Monday, January 25, 2010

Consistent Blogging: Ur Doin' It Wrong.

I like to say that in a perfect world, I would quit my job and be a professional blogger. I don't know what the pay scale is (but I strongly suspect it's pro bono work). I don't know if anyone would actually read what I wrote. I do know that I love pop culture and in real life, I have a habit of talking incessantly about People Magazine and Twilight and VH1's "I Love the..." series and what new movies look awesome and what new movies look crap and who's dating who... but does the world really need another one of those blogs? I submit that it does not. Especially because I already read about three of them, and I would mostly just be copying what they said with less amusing verbiage. I could write about my job, but no one would read it, not even my mom, because frankly, while I enjoy my job, most people would find it incredibly tedious and boring. Who cares about comma splices and APA formatting as much as I do? A friend of mine said, "You could totally be a professional blogger. All you need to do is get a copy of 'Mastering the Art of French Cooking' by Julia Child ..." but we all know that's already been done. The truth is, I want to be a writer, but I often feel like I have nothing of worth to say. I worry about incriminating people if I tell some of the funny stories about things that happen in my life. I worry about upsetting people who might read what I would write about them and be offended, even though I might mean well. So, like a deer in the headlights, I freeze up. And I end up going through phases of six weeks or four months or over a year where I don't write at all because I don't think I'm funny enough or I don't have the time or I don't know what people will think.

That ends now.

I'm not Julie Whats-her-face. I'm not going to master French cooking. Heck, I'm still struggling through learning the art of cooking things that can't be boiled in a bag or microwaved. A lot of nights, I'll admit it, we have toaster waffles and fried eggs for dinner because I don't have the foresight or culinary skills to fix much else on a whim. We eat tacos a lot. I might make meatloaf or salmon if I'm feeling particularly spunky. Tonight's menu consists of chipotle-rubbed chicken and roasted potatoes, and I feel like there ought to be some special occasion that calls for something so "fancy." Long story short, I won't bore you with tale after tale of me breaking down in tears over fallen souffle's and demolishing our already-strapped budget with foreign ingredients and setting our kitchen on fire twice a week. What I will bore you with are tales about how hard coming up with a denouement can be and what a challenge finding time to write is when you have a full time job, two kids, and laundry mountain.

Some people might not consider Maureen Johnson a wise woman because she loves to be silly, but the fact of the matter is, underneath all of her crazy exterior, she gives a lot of great advice, and these are some of the most important things I have learned from her:

1. If you want to be a writer, you need to read as much as you can.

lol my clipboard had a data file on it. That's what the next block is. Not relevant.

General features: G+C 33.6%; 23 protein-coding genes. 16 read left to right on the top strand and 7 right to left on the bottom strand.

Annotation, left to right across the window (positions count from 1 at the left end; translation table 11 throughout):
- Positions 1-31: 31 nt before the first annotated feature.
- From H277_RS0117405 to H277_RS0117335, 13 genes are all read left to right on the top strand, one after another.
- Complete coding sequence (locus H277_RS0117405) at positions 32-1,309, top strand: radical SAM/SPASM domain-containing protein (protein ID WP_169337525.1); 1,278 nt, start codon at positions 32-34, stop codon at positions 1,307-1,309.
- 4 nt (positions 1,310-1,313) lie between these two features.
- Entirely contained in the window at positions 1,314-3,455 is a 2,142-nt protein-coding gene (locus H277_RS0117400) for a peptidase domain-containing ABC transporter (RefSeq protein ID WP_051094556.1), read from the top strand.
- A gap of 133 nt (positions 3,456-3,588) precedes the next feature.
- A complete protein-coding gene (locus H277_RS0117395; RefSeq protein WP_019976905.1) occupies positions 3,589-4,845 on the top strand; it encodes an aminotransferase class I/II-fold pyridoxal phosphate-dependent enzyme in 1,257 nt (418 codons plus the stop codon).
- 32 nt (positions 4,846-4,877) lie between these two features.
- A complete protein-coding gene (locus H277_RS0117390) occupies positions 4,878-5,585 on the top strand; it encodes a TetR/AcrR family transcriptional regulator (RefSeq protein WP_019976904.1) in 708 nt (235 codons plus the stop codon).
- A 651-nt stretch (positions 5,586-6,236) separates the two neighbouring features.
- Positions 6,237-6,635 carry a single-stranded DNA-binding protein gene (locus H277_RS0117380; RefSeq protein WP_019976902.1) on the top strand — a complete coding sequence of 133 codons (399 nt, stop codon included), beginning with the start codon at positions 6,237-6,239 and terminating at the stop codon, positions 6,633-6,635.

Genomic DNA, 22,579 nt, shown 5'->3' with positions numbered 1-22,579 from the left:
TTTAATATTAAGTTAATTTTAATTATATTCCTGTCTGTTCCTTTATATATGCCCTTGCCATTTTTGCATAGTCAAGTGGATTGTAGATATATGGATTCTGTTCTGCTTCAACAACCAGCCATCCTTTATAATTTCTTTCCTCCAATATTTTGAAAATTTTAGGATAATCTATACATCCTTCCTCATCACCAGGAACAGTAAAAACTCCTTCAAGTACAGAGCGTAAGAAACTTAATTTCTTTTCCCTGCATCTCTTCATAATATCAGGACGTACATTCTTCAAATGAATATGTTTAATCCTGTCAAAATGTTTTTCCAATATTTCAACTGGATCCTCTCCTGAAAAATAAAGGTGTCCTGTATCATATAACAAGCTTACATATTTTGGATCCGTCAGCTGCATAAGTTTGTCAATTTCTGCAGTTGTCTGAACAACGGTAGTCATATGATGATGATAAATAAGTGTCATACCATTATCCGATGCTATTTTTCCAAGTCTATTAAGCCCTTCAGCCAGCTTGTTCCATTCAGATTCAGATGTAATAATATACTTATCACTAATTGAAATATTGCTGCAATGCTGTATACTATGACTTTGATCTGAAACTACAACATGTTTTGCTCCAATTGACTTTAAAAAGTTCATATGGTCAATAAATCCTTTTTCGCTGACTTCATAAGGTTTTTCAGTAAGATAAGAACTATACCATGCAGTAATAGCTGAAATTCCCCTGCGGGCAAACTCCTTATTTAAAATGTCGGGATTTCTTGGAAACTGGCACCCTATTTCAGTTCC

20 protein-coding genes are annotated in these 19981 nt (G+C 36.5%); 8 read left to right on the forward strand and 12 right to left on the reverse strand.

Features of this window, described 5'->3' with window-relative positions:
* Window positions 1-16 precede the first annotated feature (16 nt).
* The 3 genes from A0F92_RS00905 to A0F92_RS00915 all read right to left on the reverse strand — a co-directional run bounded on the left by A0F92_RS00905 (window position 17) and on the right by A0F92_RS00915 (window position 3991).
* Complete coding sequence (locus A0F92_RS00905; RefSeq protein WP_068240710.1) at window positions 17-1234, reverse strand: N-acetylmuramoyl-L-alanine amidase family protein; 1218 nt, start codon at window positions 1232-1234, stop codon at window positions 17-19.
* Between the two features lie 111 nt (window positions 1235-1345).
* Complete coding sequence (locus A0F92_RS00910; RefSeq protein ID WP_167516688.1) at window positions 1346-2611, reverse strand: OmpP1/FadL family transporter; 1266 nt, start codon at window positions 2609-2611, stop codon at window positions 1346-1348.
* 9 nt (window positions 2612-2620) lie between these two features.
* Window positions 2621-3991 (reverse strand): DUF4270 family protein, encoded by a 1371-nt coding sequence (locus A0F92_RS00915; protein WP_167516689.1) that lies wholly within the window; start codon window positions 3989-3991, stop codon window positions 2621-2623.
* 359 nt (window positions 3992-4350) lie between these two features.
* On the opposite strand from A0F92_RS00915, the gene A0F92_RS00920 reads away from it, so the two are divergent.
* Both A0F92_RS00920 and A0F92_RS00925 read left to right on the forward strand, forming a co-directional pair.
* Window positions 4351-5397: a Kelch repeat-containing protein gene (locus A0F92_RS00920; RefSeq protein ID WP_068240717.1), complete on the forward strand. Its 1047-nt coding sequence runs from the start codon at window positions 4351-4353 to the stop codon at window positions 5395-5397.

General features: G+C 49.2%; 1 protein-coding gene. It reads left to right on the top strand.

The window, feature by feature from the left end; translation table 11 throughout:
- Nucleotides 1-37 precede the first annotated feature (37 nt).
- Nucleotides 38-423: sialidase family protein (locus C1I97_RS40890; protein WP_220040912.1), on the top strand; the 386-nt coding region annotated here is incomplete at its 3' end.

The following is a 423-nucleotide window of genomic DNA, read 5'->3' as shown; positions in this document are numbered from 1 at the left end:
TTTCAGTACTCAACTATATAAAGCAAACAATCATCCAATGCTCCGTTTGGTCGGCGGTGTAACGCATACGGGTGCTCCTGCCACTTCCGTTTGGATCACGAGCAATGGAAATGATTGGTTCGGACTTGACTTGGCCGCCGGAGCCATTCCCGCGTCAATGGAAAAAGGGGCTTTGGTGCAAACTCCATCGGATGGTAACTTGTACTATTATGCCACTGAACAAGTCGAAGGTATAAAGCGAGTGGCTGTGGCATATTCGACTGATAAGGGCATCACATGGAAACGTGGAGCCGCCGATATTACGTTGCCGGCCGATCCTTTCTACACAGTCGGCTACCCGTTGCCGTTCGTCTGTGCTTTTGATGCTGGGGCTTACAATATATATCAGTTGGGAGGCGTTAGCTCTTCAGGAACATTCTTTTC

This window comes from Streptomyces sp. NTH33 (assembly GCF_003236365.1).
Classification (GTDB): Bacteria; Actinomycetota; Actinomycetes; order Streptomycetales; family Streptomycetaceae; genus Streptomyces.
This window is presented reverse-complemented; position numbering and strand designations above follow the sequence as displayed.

2. If you really want to be a writer, you need to write, even when you don't feel like it, even when you "don't have the time," even when you think you have nothing to say.
3. When you first start to write, it will be crap. Only a real writer will keep wading through the crap until things get good.

Thus, I am starting a bit of "Julie and Julia"-style quest of my own. I have been wanting for some time to keep a book journal. You know, where you write down the title of the book you just finished and you write your general thoughts on it. I've really wanted to do it for ridiculous reasons (mainly, that I was a grade grubber in high school and college, and I want to see how many books I can and/or do read in one year just to be pleased with myself at how big the number is - and try to make it higher with every subsequent year). The other thing I have been wanting to do for some time is creative writing. I got a book for my birthday back in 2006, I think, called "The Write-Brain Workbook." The whole thing is filled with creative writing exercises, and the point of it is to create a habit of leisure writing (if they have leisure reading, why not leisure writing too?) by writing a short piece based on a prompt every single day for one year.

Here is my plan:

1. To read as much as I can and fill you all (haha - "you all," she said, as if anyone, even her mother, were reading this) in on what each book is like.
2. To finish one creative writing prompt every day for a year.

Why? Because I feel like I don't make any time for me to do the things I really want to do. Because I watch too much tv and would rather feed my brain than kill it with more mindless crap. Because (okay, maybe in at least one small way I am like Julie Whats-her-face - not remembering her last name is going to drive me nuts... *goes to Google* .... *comes back* ... Powell. Julie Powell. I feel better now) I rarely if ever finish anything, and I am tired of that feeling and of people asking my why I don't write anymore. So, here we go. Later today (because I really need to be doing work right now), I will post on the book I most recently finished, and I will add some sort of narrative. I know all none of you are waiting with bated breath.

1 comment:

neubon said...

Hey,
I wrote that book that you got for your birthday a few years ago. It would be very cool and quite an accomplishment if you did a 10-minute creative writing exercise every day for a year. I loved the movie about Julie Child and Julie what's-her-name, too, by the way! As an extra incentive, would you like to email your 10-minute musings every day? I'd love to receive them.
Good luck!
-Bonnie Neubauer
NeuBon@comcast.net